The world’s largest and oldest continuously occupied fortress, Windsor Castle is a majestic vision of battlements and towers. Used for state occasions, it’s one of the Queen’s principal residences; when she’s at home, the Royal Standard flies from the Round Tower.
Frequent, free guided tours introduce visitors to the castle precincts, divided into the Lower, Middle and Upper Wards. Free audio tours guide everyone through its lavish State Apartments and beautiful chapels; certain areas may be off limits if in use.
It was William the Conqueror, just five years after his successful invasion of England, who commanded that an earth-and-timber fortress be built beside the Thames. Completed in 1080, it was rebuilt in stone by his great-grandson, Henry II, in 1170. Successive monarchs made their own marks, with Edward III turning Windsor into a Gothic palace and Charles II adding baroque flourishes to emulate Louis XIV’s Versailles outside Paris. George IV swept in with his team of artisans to establish what’s still Windsor’s identity, as a palace within a medieval castle. Thanks to all this rebuilding, the castle now holds almost a thousand rooms, in architectural styles that range from half-timbered fired brick to Gothic stone.
Created by George IV in the 1820s as a welcoming area for heads of state and official guests, this hall was later closed by Queen Victoria in 1866 – its entry sealed by a stone wall – and used primarily for storage space for 150 years. Reopened to the public in 2019, restoration works included chipping off layers of paint to reveal the intricate Regency ceiling bosses created by stuccoist Francis Bernasconi, and linking the visitor entrance on the North Terrace with the State Entrance Hall on the south side, which offers an uninterrupted view of the Long Walk. Also on display are stone remnants believed to be part of the buildings constructed by Henry I around 1110.
Queen Mary’s Dolls’ House
Filling a side chamber as you approach the State Apartments from the North Terrace of the Upper Ward, this astonishing creation is not a toy but a masterpiece of artful miniaturisation. Designed at 1:12 scale by Sir Edwin Lutyens for Queen Mary, and completed in 1924, it displays a phenomenal attention to detail. It's equipped with fully functional plumbing, including flushing toilets, plus electric lights, tiny Crown Jewels, a silver service and wine cellar, and even a fleet of six cars in the garage.
Flanked by armour and weapons, the Grand Staircase sets the tone for the spectacular State Apartments above, dripping in gilt and screaming ‘royal’ from every painted surface and sparkling chandelier. Presided over by a statue of Queen Victoria, the Grand Vestibule displays artefacts and treasures donated by or captured from the countries of the British Empire, while the Waterloo Chamber celebrates the 1815 victory over Napoleon. St George's Hall beyond still hosts state banquets; its soaring ceiling is covered in the painted shields of the Knights of the Garter.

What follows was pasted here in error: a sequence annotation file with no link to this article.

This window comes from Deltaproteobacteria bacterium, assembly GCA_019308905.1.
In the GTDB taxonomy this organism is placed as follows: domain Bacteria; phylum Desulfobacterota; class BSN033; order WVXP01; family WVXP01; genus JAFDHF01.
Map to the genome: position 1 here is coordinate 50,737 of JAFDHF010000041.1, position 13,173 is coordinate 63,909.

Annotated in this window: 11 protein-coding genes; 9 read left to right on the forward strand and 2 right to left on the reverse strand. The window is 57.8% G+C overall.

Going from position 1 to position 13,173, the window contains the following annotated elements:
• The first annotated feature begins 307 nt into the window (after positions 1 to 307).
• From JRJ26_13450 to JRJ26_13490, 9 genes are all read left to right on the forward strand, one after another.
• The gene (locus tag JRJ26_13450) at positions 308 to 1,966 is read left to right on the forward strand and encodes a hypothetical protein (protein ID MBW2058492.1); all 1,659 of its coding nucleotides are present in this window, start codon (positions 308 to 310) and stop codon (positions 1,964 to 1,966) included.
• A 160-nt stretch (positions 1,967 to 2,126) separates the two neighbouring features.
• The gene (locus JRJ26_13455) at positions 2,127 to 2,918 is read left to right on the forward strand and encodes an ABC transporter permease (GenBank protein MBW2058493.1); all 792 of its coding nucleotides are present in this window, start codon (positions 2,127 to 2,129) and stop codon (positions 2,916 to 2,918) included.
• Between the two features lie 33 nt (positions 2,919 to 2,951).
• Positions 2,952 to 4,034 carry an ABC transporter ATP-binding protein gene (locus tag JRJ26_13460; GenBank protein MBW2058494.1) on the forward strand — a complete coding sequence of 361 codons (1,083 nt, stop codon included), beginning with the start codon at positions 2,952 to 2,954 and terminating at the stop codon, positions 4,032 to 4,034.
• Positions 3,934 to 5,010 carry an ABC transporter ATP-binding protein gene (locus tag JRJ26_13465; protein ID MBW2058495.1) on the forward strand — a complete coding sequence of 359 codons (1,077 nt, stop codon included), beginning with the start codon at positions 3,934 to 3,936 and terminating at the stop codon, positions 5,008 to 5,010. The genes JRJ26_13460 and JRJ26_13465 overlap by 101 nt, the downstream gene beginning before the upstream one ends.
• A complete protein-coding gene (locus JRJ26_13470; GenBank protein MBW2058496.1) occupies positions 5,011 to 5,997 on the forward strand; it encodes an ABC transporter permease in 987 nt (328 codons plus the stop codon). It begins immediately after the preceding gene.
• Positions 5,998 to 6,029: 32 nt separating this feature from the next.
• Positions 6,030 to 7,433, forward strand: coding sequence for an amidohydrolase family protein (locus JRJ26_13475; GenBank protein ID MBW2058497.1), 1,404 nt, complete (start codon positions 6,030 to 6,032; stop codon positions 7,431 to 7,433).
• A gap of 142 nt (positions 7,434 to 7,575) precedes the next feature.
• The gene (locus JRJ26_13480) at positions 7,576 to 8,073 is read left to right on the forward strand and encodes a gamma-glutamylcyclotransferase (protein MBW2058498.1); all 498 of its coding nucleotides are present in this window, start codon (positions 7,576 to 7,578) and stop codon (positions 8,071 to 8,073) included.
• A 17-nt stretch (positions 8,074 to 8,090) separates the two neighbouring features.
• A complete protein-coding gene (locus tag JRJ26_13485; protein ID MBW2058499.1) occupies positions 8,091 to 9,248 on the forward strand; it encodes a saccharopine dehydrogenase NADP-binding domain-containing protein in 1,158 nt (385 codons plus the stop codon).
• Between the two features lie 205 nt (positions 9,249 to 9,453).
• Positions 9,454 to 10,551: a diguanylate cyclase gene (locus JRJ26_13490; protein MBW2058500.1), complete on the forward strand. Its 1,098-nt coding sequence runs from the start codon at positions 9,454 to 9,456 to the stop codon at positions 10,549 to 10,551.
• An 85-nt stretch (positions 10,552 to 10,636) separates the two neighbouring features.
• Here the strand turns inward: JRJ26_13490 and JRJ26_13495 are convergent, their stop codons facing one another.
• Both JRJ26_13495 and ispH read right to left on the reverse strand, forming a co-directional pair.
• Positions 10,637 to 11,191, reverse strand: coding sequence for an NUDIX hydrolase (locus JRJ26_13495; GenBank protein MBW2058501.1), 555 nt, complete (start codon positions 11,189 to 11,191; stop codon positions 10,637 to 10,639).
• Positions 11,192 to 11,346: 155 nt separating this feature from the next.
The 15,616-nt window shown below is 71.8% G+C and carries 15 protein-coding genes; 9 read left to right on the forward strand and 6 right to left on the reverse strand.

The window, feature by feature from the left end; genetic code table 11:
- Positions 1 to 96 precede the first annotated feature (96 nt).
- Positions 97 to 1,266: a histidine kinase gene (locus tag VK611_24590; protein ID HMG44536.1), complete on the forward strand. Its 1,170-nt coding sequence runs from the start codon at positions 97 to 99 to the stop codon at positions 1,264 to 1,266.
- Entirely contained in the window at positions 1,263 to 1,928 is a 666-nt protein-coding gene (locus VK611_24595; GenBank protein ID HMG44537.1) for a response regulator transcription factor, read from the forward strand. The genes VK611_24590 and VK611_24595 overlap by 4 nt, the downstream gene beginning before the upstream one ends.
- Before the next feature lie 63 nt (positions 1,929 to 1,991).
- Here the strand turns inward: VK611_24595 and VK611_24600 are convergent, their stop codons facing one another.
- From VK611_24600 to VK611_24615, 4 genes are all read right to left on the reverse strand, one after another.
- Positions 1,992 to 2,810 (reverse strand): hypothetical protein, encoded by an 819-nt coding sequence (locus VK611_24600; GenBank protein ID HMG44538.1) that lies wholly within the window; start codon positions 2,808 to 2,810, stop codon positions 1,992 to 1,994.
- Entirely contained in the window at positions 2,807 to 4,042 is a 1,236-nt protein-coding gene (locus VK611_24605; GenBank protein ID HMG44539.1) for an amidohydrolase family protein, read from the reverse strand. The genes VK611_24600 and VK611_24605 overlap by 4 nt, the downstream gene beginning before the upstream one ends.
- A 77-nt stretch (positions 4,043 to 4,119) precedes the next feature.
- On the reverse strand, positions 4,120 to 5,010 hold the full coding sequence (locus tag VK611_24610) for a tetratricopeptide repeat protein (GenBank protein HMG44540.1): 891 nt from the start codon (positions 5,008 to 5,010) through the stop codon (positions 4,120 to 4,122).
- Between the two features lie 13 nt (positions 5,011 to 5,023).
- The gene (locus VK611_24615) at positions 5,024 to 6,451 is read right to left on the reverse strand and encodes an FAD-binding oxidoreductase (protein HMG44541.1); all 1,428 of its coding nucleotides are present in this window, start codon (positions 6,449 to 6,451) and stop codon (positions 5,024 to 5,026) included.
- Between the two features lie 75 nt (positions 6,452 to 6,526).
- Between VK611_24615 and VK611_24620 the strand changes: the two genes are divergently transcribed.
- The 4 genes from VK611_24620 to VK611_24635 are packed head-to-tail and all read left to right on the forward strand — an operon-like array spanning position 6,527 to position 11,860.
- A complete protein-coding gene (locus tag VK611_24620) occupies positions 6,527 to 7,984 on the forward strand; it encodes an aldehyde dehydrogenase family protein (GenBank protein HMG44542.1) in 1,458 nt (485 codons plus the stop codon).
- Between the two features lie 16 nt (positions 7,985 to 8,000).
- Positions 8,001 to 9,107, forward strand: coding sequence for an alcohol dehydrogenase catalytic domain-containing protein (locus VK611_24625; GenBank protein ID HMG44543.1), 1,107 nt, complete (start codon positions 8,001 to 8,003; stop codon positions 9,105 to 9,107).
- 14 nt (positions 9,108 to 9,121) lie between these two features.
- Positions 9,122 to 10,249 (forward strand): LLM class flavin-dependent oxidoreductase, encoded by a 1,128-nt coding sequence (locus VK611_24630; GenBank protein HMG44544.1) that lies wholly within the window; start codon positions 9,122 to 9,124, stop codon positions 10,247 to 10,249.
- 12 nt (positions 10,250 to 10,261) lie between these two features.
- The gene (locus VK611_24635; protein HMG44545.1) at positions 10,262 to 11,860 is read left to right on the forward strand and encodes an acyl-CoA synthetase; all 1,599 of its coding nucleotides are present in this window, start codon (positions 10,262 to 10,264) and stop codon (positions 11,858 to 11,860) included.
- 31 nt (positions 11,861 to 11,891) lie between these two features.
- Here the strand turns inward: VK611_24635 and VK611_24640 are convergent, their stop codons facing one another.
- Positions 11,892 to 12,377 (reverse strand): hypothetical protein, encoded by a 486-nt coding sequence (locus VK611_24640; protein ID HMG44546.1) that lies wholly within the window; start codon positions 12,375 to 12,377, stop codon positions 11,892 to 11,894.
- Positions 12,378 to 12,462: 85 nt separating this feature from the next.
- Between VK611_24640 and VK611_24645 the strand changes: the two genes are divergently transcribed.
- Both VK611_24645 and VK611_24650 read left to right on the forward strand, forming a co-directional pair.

A succession of 10 opulent chambers, designated as the King’s Rooms and Queen’s Rooms and largely created by Charles II, hold royal portraits and paintings by the likes of Hans Holbein, Bruegel, Rembrandt, Peter Paul Rubens, van Dyck and Gainsborough.
St George’s Chapel
This elegant chapel, commissioned for the Order of the Garter by Edward IV in 1475, is a fine example of Perpendicular Gothic architecture. The nave and beautiful fan-vaulted roof were completed under Henry VII, and the final nail driven under Henry VIII in 1528.
Along with Westminster Abbey, it serves as a royal mausoleum. Both Henry VIII and Charles I lie beneath the beautifully carved 15th-century Quire, while the Queen's father (George VI) and mother (Queen Elizabeth) rest in a side chapel. It’s also where Prince Harry married Meghan Markle in May 2018.
St George’s Chapel closes on Sundays, and otherwise at 4pm, though visitors can attend choral evensong at 5.15pm every day except Wednesdays.
Albert Memorial Chapel
Built in 1240 and dedicated to Edward the Confessor, the small Albert Memorial Chapel was the place of worship for the Order of the Garter until St George's Chapel, alongside, snatched away that honour. After Prince Albert died at Windsor Castle in 1861, Queen Victoria ordered the chapel to be restored as a monument to her husband, adding a magnificent vaulted roof that incorporates gold mosaic pieces from Venice.
Although the chapel holds a monument to the prince, he’s actually buried, with Victoria, in the Royal Mausoleum at Frogmore House in Windsor Great Park. Their youngest son, Prince Leopold (Duke of Albany), is, however, buried here.
Changing of the Guard
A fabulous spectacle, with triumphant tunes from a military band and plenty of foot stamping from smartly attired lads in red uniforms and bearskin caps, the changing of the guard draws crowds to Windsor Castle each day. Weather permitting, it usually takes place at 11am on Tuesdays, Thursdays and Saturdays.